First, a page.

How to take care of your mental health at RHUL
Tips for looking after your mental health as you start university
Starting university involves a lot of big changes, and it can take a huge toll on your mental health. Here are my self care tips, based off my own experiences, on how to look after yourself whilst you go through this transitional period.
Don’t spend all your time hiding in your room
It’s easily done. Especially in accommodation like Founders where you don’t have a communal kitchen, and the only time you see anyone else is when you’re scuttling to the pantry to get another cup of tea, giving them a brief nod as you go by. Take this time to explore the campus. If you’re particularly introverted, make a point of starting off small and working up to bigger things. Start by asking your neighbours to join you for dinner or help you cook, offer to pick up things when you go to the shop and get into the habit of living with new people.
If drinking and going out makes you feel bad, or unsafe, then you don’t have to do it. Especially with people that you don’t know that well, it can take a while to work up to it. It took me a few weeks to work up to going out because I didn’t feel comfortable with it, but now that I've made close friends at university, I feel much more relaxed about going out.
Inevitably, many of us fall prey to homesickness. Personally, I wanted to keep myself busy enough that I wouldn’t be able to think about it, but it turned out the other way around and I ended up being too homesick to do anything. This may work for you, but it’s best to be prepared. Plan some phone and video calls with your family and friends at home (and your pets) and keep these in mind to look forward to. Take some home-made meals and keep them in your freezer for when you particularly want to feel close to home. Ultimately, remember that for most of you, this is a fleeting feeling, and within a few weeks you will have properly settled in, and the homesickness will subside.
Counselling and GP service
Find out where your counselling and GP service is during your first week. You may not need them, but it’s good to know where they are. Both get filled up with appointments quickly during the start of term, so if you think you need them, book an appointment soon after arriving. You may have not liked the counsellors that you have previously encountered at school or college, but the service is much larger at university, so you are much more likely to find someone you get along with, and who can give you the support you need.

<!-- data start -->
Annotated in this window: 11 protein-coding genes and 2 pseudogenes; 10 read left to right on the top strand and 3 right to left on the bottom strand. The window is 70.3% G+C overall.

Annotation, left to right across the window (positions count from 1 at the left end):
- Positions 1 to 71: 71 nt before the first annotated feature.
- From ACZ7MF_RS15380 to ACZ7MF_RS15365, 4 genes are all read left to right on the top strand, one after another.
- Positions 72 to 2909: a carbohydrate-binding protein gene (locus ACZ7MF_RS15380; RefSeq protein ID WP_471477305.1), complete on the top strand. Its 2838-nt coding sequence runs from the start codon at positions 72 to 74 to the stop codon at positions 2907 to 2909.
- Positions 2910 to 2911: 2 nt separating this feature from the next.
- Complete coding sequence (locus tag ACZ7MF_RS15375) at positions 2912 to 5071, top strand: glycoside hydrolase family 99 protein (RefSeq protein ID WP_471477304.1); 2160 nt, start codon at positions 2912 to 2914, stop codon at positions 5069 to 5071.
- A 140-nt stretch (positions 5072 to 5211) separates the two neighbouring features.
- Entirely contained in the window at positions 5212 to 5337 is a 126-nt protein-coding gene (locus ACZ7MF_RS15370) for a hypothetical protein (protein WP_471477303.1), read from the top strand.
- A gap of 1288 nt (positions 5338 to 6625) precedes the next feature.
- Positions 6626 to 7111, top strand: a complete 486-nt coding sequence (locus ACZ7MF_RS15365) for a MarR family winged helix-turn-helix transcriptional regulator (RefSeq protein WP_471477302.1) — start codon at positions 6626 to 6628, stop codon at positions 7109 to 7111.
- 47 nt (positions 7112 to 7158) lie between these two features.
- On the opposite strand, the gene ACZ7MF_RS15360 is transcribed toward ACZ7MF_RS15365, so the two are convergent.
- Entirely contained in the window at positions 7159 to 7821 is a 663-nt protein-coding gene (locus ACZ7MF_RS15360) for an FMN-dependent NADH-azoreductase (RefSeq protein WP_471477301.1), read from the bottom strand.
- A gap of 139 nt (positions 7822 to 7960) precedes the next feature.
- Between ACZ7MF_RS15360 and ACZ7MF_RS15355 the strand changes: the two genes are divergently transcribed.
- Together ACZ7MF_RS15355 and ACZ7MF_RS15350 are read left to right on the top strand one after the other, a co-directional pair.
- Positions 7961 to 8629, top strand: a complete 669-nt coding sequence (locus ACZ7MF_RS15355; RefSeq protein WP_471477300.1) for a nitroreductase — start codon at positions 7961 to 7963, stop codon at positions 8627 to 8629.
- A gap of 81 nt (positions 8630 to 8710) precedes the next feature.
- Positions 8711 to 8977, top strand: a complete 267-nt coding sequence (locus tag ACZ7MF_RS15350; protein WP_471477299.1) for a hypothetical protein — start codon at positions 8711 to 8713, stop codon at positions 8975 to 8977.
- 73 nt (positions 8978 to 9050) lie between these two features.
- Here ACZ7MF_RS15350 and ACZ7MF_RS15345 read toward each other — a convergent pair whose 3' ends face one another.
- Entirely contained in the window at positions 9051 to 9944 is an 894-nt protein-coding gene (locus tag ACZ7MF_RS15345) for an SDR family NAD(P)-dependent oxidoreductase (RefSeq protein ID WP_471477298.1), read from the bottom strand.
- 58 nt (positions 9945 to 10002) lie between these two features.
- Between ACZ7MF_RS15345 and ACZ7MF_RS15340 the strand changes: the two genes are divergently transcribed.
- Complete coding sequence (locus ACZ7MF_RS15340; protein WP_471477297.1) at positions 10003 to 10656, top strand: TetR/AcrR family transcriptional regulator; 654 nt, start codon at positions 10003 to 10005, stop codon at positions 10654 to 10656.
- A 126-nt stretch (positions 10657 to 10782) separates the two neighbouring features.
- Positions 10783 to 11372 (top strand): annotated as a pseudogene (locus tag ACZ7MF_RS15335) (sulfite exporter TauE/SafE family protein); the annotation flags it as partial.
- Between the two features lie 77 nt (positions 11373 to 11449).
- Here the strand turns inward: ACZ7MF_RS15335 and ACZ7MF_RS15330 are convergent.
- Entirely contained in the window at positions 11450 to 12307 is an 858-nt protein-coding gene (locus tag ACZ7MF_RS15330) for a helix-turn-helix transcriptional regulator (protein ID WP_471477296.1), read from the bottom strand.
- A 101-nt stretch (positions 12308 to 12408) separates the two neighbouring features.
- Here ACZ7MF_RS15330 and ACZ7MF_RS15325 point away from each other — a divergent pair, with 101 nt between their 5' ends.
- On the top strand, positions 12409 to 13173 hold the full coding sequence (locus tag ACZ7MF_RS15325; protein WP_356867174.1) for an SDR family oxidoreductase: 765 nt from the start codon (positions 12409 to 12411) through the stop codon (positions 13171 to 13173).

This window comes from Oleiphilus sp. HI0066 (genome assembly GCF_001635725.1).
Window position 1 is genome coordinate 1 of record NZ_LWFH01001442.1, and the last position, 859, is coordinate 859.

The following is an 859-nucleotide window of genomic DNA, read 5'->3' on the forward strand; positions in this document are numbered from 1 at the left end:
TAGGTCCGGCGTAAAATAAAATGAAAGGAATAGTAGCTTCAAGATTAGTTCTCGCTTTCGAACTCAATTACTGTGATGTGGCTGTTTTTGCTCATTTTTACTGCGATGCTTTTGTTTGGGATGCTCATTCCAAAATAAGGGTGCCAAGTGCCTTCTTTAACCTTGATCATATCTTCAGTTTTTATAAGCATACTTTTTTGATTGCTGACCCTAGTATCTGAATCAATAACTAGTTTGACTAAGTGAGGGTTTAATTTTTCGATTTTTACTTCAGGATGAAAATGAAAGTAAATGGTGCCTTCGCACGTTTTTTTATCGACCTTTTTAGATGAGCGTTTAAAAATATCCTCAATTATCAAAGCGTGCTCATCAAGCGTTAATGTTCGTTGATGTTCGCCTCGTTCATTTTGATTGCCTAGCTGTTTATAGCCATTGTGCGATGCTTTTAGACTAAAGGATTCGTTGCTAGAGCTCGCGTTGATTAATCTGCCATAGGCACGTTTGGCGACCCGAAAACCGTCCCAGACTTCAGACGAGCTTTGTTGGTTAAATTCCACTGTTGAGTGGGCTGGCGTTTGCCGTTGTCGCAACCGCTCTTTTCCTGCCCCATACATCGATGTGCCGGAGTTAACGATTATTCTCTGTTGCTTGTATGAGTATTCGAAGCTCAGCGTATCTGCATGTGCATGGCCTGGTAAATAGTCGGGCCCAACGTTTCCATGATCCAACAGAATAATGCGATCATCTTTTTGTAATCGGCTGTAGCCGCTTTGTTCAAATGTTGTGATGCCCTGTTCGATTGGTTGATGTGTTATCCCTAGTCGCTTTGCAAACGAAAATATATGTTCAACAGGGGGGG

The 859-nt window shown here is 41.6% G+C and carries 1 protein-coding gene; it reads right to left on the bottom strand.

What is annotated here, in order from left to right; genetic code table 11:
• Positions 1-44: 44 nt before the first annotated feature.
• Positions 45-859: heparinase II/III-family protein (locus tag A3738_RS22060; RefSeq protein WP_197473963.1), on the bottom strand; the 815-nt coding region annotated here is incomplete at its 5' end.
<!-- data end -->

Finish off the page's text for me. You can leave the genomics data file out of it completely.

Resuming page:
You can find Royal Holloway's student wellbeing page here.
Additionally, your personal tutors are there to help you beyond your classes, and if you have any concerns regarding your mental health, they’re a good person to turn to if you feel comfortable talking to them. They can refer you to the services you need, and make your other teachers aware of your situation if need be.
You’ve probably heard this hundreds of times already, but join societies. Societies can provide you with the opportunity to join in something you never would have had the opportunity to before, and they’re all cheap to join. Sign up for as many as you can, turn up for the taster sessions, and then decide if it’s something you want to continue with. Societies in which you have to be active such as Dance society, are particularly good for your mental health and provide a great community where you get to mix with all sorts of people from different courses. I love RHUL Dance Soc as I had never done dance before, and they accommodate for beginners really well. I still dance like a dad at a wedding but I have fun doing it, and I’ve made a lot of friends through the society and shows.
Lastly, remember to be proud of yourself. Going to university and living somewhere different is a difficult experience, and it doesn’t matter how long it takes you to get comfortable; you’ve done something remarkable and you should be proud of yourself and your achievements.